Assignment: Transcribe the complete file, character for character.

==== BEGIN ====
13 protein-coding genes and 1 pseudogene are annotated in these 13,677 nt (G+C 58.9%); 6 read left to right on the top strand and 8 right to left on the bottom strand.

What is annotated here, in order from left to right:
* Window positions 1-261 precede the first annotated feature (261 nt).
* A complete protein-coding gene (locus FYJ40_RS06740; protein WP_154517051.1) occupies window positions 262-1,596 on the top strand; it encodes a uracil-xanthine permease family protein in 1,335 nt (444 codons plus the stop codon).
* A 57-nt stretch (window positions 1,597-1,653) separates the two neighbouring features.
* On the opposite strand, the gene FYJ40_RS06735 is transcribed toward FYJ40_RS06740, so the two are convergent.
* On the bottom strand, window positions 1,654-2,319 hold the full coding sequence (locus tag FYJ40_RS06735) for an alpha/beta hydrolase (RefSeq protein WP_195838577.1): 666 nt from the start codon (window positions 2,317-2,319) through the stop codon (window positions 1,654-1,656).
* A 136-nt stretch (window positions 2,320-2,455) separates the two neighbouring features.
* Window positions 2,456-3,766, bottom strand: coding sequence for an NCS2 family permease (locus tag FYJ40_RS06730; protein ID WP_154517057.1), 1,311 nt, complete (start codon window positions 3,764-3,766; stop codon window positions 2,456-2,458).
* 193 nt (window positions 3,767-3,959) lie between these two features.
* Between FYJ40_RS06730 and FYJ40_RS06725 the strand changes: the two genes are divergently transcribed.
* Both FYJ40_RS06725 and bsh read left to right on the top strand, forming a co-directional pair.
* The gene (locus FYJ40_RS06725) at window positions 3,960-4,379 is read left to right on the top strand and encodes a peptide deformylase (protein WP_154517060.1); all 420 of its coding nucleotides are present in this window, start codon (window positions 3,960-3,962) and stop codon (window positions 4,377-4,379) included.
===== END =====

13 protein-coding genes and 1 pseudogene are annotated in these 13,677 nt (G+C 58.9%); 6 read left to right on the top strand and 8 right to left on the bottom strand.

What is annotated here, in order from left to right:
* Window positions 1-261 precede the first annotated feature (261 nt).
* A complete protein-coding gene (locus FYJ40_RS06740; protein WP_154517051.1) occupies window positions 262-1,596 on the top strand; it encodes a uracil-xanthine permease family protein in 1,335 nt (444 codons plus the stop codon).
* A 57-nt stretch (window positions 1,597-1,653) separates the two neighbouring features.
* On the opposite strand, the gene FYJ40_RS06735 is transcribed toward FYJ40_RS06740, so the two are convergent.
* On the bottom strand, window positions 1,654-2,319 hold the full coding sequence (locus tag FYJ40_RS06735) for an alpha/beta hydrolase (RefSeq protein WP_195838577.1): 666 nt from the start codon (window positions 2,317-2,319) through the stop codon (window positions 1,654-1,656).
* A 136-nt stretch (window positions 2,320-2,455) separates the two neighbouring features.
* Window positions 2,456-3,766, bottom strand: coding sequence for an NCS2 family permease (locus tag FYJ40_RS06730; protein ID WP_154517057.1), 1,311 nt, complete (start codon window positions 3,764-3,766; stop codon window positions 2,456-2,458).
* 193 nt (window positions 3,767-3,959) lie between these two features.
* Between FYJ40_RS06730 and FYJ40_RS06725 the strand changes: the two genes are divergently transcribed.
* Both FYJ40_RS06725 and bsh read left to right on the top strand, forming a co-directional pair.
* The gene (locus FYJ40_RS06725) at window positions 3,960-4,379 is read left to right on the top strand and encodes a peptide deformylase (protein WP_154517060.1); all 420 of its coding nucleotides are present in this window, start codon (window positions 3,960-3,962) and stop codon (window positions 4,377-4,379) included.